In the Last Supper Our Lord institutes the Eucharist, celebrating it for the first time, and commanding his Apostles to celebrate in memory of him. In this supper Our Lord makes the apostles able to consecrate the Eucharist and offer it in Christ’s name and person on behalf of the Church, and they would hand this down to their successors, the bishops, and priests who worked with them. If washing the disciples’ feet was a menial gesture, imagine Our Lord being food and drink for us, standing vigil, at times alone, in tabernacles throughout the world, eager to be with his faithful through Holy Communion. In his actions Our Lord invites not just the ministerial priests of his Church, but all believers, to love one another as he has loved them. For a priest that translates into service, whether serving saints or sinners. Part of Peter’s inheritance this night was to receive the teaching of humility and service: if the Master should do such a menial chore out of love, his disciples should not consider themselves exempt.

The faithful who have not received Holy Orders are not exempt either; loving one another often means swallowing your pride and not putting limits or conditions on your self-giving, just as Our Lord didn’t. Let’s begin this Easter Triduum in gratitude for our priests and bishops, for the Eucharist, and resolved to reap the fruits of the forty days of Lent that have concluded to truly grow in our love for one another.

Readings: Exodus 12:1–8, 11–14; Psalm 116:12–13, 15–16c, 17–18; 1 Corinthians 11:23–26; John 13:1–15. See also Holy Thursday, Evening Mass of the Lord’s Supper.

Holy Week, Wednesday (2)

Today’s liturgy takes us right to the beginning of the Last Supper, an apt preparation for the liturgy we’ll be celebrating tomorrow evening on Holy Thursday. We see two plans in motion: Judas has made a deal with the chief priests to hand Jesus over when the time is right, and Our Lord prepares for his last meal on earth with his disciples. Our Lord’s been preparing them for what is about to happen: he warned them that he would be handed over and put to death (cf. Matthew 17:22), but now he warns them too that one of them will betray them. In John’s account of Jesus’ last days on earth we see him taking precautions, so it is no surprise that someone close to him would have to betray him.

Even though he tells Judas that he knows it will be him, and that it’ll be the worst mistake of his life (“better for that man if he had never been born”), Judas is set on his path; perhaps he thinks Our Lord is bluffing, trying to flush him out. There’s no way to know what was in his blackened heart. Our Lord, knowing his own path leads to the Cross, is also prepared in the Last Supper to share what would be two of the Church’s greatest gifts: the Eucharist and the ministerial priesthood.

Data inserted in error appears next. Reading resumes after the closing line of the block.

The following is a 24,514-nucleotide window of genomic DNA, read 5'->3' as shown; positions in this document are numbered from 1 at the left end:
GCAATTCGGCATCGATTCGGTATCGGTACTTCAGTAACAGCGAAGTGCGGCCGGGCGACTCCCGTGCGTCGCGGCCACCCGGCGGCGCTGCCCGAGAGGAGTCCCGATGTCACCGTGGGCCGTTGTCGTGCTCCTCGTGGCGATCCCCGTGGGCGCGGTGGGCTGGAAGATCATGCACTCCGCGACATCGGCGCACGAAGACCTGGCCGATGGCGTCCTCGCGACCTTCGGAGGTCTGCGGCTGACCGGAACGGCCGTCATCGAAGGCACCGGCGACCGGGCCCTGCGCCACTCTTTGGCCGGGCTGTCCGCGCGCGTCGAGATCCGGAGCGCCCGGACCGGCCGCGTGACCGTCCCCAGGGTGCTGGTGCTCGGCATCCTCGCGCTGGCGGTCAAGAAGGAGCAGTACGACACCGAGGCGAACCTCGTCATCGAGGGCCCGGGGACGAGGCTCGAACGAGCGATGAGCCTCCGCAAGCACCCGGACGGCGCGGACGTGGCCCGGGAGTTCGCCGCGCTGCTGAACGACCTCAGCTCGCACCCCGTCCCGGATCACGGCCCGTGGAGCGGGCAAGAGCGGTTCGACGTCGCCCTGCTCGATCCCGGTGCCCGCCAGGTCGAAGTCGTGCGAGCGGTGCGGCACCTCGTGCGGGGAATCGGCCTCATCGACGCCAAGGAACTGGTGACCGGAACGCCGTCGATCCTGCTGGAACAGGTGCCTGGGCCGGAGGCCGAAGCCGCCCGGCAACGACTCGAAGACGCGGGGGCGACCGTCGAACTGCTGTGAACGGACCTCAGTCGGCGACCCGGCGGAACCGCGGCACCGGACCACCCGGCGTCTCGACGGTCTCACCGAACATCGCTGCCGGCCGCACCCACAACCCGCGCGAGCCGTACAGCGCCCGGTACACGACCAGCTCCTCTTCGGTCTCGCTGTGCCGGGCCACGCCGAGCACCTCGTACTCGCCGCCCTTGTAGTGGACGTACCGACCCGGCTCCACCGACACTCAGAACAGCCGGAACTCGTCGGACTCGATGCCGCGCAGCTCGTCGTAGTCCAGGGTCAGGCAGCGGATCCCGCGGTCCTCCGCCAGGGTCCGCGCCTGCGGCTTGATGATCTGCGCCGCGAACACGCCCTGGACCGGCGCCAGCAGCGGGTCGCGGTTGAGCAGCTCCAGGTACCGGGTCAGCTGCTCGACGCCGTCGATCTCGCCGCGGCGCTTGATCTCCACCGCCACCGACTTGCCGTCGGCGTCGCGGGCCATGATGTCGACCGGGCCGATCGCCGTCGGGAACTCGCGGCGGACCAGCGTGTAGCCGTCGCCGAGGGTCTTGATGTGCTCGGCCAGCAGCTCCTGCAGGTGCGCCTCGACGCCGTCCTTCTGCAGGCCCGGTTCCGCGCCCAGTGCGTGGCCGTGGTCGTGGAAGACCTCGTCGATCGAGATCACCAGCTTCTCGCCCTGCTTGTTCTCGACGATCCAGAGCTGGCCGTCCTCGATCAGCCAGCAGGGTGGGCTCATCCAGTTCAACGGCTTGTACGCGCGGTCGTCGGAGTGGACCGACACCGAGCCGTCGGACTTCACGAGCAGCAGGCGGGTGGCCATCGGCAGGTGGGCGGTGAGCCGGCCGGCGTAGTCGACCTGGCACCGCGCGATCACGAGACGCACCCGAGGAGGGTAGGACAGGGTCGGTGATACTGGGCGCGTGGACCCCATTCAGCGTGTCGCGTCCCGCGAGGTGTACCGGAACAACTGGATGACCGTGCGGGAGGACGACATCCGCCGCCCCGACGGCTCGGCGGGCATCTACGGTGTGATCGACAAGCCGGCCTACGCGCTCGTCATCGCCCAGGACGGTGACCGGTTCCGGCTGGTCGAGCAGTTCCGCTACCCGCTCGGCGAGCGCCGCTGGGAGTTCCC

Whether you attend the Chrism Mass tomorrow or the Evening Mass of the Lord’s Supper, use these last few days of Holy Week and the Easter Triduum to examine your heart and see what path you’re on: following Christ’s is the surest and the safest, even though it passes through the Cross. Don’t be shocked if there’s a little bit of Judas in you to purge before taking up your cross and following Christ.

Readings: Isaiah 50:4–9a; Psalm 69:8–10, 21–22, 31, 33–34; Matthew 26:14–25. See also Holy Week, Tuesday (2)Holy Week, Tuesday and Holy Week, Wednesday.

Holy Week, Tuesday (2)

In today’s Gospel we consider the hearts of two disciples: a traitor and a coward. John describes Satan as entering into Judas; he’s just accepted a morsel, a token of friendship, from Our Lord, and in complete duplicity goes out into the night to betray him. It is reminiscent of one of the last arguments Our Lord had with the Jews who didn’t believe in him: they didn’t believe in the Father, therefore they didn’t believe in Jesus, and their “father” was the Devil. If Judas ever believed in Jesus, he doesn’t believe in him anymore, and it was time for him to stop making any pretense of following him and to cash in.

Maybe Simon Peter didn’t understand Our Lord’s announcement of his departure entirely, but in his heart and in the last weeks they’d live together he knew it was a matter of life and death. His noble aspiration of unfailing dedication to Our Lord, even until death, was expressed. Perhaps it was prophetic, but Simon Peter’s “hour” had not yet come. Our Lord prepared him for the cowardice he would soon show, not in condemnation, but to help him grow in self-knowledge. Simon Peter would discover it himself, the hard way, but was not a lost cause. In the end he did lay down his life for Our Lord, years later, in Rome.

Our Lord reads hearts. He wants to read yours and help you to learn more about yourself this Holy Week. If you’re a coward, he’ll help you discover that and overcome it. Don’t be afraid to let him. The difference between Judas and Peter is that Judas shut everyone out of his heart, and Peter didn’t. As long as you foster an open heart, there is hope.

Readings: Isaiah 49:1–6; Psalm 71:1–4a, 5a–6b, 15, 17; John 13:21–33, 36–38. See also Holy Week, Tuesday and Holy Week, Wednesday.